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Getting leadership right is hard. Getting leadership right if you’re a woman is harder.

We knew that much when we started contacting women who have led news organizations around the country over the past 40 years, but there was a lot more we wanted to know. How had they managed to make it to the top in an industry that has been resistant, if not downright hostile, to women? Did they have to act like men to get ahead? Were they sexually harassed? Did their marriages fall apart? Did they make a difference?

In interviews with nearly 100 women, we learned a lot about what it takes for women to lead, and some of it was not what we were expecting. The newsrooms we came up in were male to their core. You could scream and yell and kick trash cans if you felt like it, but you never, ever cried. A woman who felt tears coming on headed to the ladies’ room or her car because crying in the newsroom, as in any male-dominated workplace, was a sure way to get stuck with a “weak” label — maybe forever.

While that’s still true in many places, there are signs it’s changing. Melissa Bell, cofounder of Vox Media, is a crier, and her newsroom, made up largely of millennials, seems to embrace it. They think that shedding a few tears in an emotional situation contributes to a more empathetic and authentic workplace.

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That’s a good thing.

Workplace culture is changing in another significant way. Spurred in part by the #MeToo movement, women — especially young women — deal with sexual harassment differently than did their mothers and grandmothers, who were fighting what amounted to a ground war. When these older generations of women encountered bad behavior on the part of men — which they said was often — they dealt with it themselves. They didn’t report it because, as Cynthia Hudson, senior vice president and managing director of CNN en Español, told us, “I honestly knew that if I said anything I would be fired.”

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The many revelations of sexual harassment at media companies in recent years have produced a different response. Women have expressed outrage at not only men’s behavior but also the way their companies have responded, which is slowly or not at all. They have demanded change, and they have gotten it.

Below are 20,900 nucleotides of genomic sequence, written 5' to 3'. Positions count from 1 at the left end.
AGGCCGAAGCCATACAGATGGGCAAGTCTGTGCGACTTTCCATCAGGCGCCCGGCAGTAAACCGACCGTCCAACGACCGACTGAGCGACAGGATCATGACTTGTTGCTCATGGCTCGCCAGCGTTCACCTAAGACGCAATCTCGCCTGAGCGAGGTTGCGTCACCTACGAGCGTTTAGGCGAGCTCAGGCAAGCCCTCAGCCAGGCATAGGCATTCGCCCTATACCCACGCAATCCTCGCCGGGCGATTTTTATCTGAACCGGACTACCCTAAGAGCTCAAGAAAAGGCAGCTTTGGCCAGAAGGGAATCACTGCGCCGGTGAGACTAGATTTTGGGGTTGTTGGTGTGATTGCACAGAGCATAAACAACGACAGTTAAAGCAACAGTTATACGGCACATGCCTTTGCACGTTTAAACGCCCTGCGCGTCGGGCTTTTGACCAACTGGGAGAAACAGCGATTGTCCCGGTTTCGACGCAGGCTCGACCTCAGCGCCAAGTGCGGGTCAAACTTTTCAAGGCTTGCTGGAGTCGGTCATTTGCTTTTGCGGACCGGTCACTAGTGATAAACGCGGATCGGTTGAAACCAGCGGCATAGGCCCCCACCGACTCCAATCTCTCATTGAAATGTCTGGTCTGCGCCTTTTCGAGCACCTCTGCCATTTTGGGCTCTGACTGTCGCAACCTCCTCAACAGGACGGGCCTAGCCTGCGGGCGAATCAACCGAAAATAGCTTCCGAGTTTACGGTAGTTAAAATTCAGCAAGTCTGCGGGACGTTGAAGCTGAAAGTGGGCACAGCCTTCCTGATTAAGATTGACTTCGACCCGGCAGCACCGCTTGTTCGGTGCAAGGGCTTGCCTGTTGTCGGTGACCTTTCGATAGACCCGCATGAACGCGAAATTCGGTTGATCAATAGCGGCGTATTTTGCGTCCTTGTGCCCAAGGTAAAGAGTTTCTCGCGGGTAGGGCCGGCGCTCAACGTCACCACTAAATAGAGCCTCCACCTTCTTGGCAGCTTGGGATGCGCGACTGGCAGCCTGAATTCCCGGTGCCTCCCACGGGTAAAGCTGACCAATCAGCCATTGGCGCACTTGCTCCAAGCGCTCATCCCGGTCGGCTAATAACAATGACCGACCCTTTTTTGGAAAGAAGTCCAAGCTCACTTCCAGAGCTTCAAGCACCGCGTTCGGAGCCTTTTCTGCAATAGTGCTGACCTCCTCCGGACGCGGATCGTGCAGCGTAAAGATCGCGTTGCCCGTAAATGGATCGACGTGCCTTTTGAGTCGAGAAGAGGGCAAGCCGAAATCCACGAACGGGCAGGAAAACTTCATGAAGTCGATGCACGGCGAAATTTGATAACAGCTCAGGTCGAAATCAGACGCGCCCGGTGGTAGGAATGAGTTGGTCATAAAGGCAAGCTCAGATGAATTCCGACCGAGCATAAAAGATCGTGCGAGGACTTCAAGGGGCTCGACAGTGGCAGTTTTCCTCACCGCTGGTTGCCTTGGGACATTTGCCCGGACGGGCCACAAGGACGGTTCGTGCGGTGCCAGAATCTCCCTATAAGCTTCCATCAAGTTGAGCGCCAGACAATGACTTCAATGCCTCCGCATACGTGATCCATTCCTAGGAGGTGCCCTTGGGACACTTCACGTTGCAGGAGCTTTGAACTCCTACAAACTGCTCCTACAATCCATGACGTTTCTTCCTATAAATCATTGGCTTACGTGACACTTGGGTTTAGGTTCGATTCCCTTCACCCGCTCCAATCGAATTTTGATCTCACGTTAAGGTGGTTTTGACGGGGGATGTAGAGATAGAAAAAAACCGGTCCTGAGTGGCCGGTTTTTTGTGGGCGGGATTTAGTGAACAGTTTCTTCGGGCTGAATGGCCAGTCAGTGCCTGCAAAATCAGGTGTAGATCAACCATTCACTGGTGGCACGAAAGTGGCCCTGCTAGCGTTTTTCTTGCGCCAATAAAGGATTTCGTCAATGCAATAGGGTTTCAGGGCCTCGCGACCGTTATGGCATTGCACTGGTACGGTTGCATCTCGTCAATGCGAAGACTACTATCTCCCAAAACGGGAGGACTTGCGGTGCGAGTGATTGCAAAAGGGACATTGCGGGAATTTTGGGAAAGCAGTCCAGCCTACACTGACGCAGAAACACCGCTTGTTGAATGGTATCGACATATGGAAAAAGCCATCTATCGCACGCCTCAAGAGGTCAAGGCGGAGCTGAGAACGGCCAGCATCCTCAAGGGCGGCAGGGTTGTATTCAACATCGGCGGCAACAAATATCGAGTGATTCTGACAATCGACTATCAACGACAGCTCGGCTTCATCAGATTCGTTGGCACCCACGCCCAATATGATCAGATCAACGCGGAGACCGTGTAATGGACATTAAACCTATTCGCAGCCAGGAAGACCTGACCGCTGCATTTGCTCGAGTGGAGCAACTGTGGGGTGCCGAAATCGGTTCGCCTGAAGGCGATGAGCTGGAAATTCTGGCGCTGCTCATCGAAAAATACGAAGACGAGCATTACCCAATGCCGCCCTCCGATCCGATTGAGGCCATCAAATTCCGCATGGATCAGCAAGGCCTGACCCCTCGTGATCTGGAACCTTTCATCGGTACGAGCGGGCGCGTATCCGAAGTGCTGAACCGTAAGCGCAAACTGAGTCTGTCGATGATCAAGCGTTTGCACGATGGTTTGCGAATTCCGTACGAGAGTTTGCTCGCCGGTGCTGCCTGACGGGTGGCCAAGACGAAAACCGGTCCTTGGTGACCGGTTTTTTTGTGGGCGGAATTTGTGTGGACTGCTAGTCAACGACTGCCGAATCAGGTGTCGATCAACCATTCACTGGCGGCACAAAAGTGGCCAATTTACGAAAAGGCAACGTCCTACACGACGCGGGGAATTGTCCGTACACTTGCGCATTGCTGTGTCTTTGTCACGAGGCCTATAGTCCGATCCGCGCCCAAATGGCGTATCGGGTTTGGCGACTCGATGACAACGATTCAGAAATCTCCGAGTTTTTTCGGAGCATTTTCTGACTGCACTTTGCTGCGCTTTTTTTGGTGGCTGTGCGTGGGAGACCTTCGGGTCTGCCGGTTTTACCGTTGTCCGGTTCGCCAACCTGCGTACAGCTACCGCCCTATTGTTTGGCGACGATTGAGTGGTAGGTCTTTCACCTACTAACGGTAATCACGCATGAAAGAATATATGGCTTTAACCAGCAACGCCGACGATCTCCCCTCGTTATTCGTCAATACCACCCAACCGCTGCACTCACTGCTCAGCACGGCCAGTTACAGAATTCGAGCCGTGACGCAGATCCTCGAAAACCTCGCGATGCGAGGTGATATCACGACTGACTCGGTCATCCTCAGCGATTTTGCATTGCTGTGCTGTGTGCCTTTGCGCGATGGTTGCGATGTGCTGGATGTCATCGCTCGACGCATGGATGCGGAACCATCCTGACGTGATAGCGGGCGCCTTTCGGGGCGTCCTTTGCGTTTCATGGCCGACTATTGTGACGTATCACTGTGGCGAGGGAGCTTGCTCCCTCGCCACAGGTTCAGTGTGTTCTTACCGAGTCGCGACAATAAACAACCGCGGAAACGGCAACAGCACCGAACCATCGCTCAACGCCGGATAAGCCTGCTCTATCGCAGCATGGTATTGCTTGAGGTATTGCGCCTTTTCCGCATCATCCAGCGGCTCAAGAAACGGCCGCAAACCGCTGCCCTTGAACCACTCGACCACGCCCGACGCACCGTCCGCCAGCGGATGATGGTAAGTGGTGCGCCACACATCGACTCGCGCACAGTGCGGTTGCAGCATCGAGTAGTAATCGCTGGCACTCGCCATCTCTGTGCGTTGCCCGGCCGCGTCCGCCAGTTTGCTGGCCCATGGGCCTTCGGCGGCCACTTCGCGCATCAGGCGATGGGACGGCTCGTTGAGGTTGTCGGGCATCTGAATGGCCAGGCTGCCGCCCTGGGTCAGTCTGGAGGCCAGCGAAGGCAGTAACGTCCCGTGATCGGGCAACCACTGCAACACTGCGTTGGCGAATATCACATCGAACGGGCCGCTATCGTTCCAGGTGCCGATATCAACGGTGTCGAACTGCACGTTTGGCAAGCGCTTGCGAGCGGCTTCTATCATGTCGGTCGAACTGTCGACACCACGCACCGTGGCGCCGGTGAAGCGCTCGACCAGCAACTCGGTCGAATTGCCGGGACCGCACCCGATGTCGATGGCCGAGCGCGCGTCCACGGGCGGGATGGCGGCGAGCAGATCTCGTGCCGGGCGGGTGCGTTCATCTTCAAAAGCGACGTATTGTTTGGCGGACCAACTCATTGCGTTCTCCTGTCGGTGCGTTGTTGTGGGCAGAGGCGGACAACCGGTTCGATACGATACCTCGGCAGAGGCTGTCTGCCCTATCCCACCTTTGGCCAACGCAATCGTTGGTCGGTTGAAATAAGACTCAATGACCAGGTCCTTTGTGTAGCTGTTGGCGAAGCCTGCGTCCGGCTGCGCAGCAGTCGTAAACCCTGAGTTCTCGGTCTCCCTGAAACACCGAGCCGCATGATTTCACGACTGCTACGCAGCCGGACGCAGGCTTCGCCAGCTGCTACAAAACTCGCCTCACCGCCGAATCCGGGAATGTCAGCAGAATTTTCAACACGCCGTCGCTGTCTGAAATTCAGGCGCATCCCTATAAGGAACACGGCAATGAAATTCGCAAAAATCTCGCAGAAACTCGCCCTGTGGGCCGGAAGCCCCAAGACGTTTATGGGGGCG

That’s a good thing.

Women still face many struggles in the workplace. They have a hard time developing leadership styles that fall somewhere between too wimpy and too bitchy. They worry about aging out of their jobs. They’re not comfortable asking for raises or demanding recognition of their worth. They wonder if they’ll ever be able to balance the demands of work and family, and they wrestle with an inordinate amount of doubt.

The women who have worked their way to the top haven’t solved all of these problems, but they do have valuable perspectives and advice to share with young women coming up behind them.

Aminda Marqués González, editor and publisher of the Miami Herald and el Nuevo Herald and the mother of three, said she realized mid-career that it’s simply “a big lie” that women can do it all — at least all at the same time. “Sometimes you put your family first, and your job kind of takes a back seat, and other times your family takes a back seat to your job,” she said. “It’s a constant shifting of priorities and sometimes it’s over years and sometimes it’s over days.”

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Less guilt. That would be a good thing.

And perhaps most surprising, despite their clear accomplishments, many women news leaders expressed a lack of confidence. They described feeling as if they were not worthy of their positions, questioned whether someone else could do the job better, and mentally steeled themselves to the possibility of getting tossed at any moment.

But they also pointed out that a certain amount of doubt is not a bad thing. Questioning yourself can help you think more deeply and listen more closely as long as you don’t let doubt paralyze you. Good leaders make tough decisions and move on. They aren’t intimidated by bullies or fear of the unknown or even the prospect of failure. Sometimes they cry. They are supremely confident some of the time and just confident enough to get things done the rest of the time.

And that’s an excellent thing.


Kristin Gilger and Julia Wallace, members of the faculty of the Walter Cronkite School of Journalism and Mass Communication at Arizona State University, are authors of “There’s No Crying in Newsrooms: What Women Have Learned About What It Takes to Lead.”